Narrator: This is Science Today. A technology called three-dimensional ultrasound offers researchers the cutting edge in understanding fetal heart development. Dr. Thomas Nelson and his colleagues in radiology at the University of California, San Diego, were the first to publish work in this field.
Nelson: Now, you can image the heart with 3D techniques on commercially available equipment, but because the heart beats in the developing baby as it does in everyone, it's very hard to image that and requires additional capabilities which we developed here at UCSD to really try to understand how the development of the fetal heart occurs.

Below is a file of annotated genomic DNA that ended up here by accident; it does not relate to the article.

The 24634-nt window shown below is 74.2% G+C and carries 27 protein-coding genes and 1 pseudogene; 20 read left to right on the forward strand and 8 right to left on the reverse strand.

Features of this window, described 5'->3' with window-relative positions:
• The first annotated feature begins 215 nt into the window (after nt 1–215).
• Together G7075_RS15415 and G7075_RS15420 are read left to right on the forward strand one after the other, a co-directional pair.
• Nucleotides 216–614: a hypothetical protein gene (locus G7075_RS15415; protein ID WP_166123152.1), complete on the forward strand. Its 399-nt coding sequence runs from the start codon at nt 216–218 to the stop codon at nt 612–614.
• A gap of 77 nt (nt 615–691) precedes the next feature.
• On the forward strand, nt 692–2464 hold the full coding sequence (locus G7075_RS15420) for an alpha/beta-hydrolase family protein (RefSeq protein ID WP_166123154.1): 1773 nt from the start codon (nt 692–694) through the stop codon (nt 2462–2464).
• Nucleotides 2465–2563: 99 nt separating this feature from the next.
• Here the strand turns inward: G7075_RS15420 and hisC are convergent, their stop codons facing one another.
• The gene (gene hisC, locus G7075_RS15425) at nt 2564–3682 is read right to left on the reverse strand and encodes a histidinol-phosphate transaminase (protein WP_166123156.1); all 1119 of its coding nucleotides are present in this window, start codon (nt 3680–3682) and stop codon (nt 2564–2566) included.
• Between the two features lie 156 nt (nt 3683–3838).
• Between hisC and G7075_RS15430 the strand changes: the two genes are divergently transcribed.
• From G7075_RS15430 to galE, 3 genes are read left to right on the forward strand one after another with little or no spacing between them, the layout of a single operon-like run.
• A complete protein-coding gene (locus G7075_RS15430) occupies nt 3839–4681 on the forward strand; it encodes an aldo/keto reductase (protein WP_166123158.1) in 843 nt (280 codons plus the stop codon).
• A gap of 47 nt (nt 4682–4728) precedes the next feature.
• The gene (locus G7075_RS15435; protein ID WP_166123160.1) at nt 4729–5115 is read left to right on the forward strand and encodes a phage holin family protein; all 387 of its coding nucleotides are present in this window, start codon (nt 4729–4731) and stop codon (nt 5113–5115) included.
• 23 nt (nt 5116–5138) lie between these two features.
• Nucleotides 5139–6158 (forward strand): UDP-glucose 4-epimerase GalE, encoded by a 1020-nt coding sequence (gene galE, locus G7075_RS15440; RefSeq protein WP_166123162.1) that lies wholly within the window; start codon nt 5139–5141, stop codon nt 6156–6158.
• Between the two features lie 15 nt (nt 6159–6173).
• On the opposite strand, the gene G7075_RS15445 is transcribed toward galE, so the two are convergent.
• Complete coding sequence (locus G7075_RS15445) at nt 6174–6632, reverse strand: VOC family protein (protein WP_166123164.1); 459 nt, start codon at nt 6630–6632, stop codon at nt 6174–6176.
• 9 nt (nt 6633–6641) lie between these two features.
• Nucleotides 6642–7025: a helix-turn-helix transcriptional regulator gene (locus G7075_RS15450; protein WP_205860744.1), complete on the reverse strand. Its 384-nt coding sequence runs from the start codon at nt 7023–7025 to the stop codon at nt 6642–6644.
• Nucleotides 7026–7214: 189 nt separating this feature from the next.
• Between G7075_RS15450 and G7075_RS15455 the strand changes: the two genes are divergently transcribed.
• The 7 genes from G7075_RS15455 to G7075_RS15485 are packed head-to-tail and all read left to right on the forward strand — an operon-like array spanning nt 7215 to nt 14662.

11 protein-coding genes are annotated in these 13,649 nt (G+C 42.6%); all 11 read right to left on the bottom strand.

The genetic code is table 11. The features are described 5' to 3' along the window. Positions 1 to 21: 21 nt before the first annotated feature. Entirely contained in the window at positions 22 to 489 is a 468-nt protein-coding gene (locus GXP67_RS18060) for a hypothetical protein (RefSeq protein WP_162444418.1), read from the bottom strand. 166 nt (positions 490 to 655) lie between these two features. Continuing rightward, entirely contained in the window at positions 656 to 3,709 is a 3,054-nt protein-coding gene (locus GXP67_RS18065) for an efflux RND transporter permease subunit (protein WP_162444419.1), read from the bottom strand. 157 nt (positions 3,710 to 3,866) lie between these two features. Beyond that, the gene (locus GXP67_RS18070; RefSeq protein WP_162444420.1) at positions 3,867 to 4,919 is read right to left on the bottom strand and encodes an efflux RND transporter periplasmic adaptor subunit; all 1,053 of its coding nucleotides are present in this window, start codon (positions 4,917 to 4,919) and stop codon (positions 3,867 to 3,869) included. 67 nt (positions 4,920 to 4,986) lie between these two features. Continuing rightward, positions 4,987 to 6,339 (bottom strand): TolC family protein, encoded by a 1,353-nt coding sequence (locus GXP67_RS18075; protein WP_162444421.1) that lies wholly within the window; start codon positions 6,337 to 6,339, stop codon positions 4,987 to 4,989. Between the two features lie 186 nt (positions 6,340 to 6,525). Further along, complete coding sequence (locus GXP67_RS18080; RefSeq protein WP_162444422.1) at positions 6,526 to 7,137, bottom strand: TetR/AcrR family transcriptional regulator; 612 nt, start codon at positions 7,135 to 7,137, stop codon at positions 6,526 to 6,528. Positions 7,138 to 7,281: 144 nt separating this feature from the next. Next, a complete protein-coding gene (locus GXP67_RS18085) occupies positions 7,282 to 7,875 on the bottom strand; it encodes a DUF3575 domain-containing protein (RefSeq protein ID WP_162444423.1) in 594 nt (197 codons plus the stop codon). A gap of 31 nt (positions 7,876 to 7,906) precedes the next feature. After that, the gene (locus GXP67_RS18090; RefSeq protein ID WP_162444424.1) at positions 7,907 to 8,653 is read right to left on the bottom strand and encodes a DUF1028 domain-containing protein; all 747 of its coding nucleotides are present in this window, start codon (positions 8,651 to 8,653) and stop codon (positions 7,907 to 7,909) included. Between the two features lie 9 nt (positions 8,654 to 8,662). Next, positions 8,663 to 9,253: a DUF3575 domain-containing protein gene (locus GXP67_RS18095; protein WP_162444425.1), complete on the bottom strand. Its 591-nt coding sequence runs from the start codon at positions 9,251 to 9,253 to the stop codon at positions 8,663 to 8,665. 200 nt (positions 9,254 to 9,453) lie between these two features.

Narrator: Nelson says this is vital since the heart is one of the major types of congenital anomalies that occur.
Nelson: So if you can recognize this and identify something developmentally, more accurately, you can do a better job of really understanding the situation with the developing fetus and right now, it's very hard for most practitioners to really evaluate adequately the development of the fetal heart.
Narrator: For Science Today, I'm Larissa Branin.